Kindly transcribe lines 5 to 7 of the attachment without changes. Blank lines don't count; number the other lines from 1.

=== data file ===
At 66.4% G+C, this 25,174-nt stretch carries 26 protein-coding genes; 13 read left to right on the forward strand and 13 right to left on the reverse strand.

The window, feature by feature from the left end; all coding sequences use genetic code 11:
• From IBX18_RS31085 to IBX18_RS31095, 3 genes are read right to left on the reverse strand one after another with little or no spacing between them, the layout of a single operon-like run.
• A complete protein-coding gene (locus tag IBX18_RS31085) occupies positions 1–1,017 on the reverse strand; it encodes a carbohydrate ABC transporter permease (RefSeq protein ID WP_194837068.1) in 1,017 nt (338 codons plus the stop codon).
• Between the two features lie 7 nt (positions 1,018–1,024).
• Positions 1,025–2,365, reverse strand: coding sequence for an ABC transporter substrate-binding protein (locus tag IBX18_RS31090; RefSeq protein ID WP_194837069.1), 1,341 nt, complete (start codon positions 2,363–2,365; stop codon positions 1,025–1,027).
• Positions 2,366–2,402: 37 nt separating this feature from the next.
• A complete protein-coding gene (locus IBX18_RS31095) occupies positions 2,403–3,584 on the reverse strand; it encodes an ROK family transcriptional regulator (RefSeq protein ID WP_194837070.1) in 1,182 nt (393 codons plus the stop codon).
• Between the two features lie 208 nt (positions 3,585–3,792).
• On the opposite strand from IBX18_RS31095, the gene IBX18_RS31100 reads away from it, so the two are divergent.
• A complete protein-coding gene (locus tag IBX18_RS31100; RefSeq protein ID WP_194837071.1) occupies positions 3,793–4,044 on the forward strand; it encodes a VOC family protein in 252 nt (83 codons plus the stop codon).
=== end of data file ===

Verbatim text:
• Between the two features lie 7 nt (positions 1,018–1,024).
• Positions 1,025–2,365, reverse strand: coding sequence for an ABC transporter substrate-binding protein (locus tag IBX18_RS31090; RefSeq protein ID WP_194837069.1), 1,341 nt, complete (start codon positions 2,363–2,365; stop codon positions 1,025–1,027).
• Positions 2,366–2,402: 37 nt separating this feature from the next.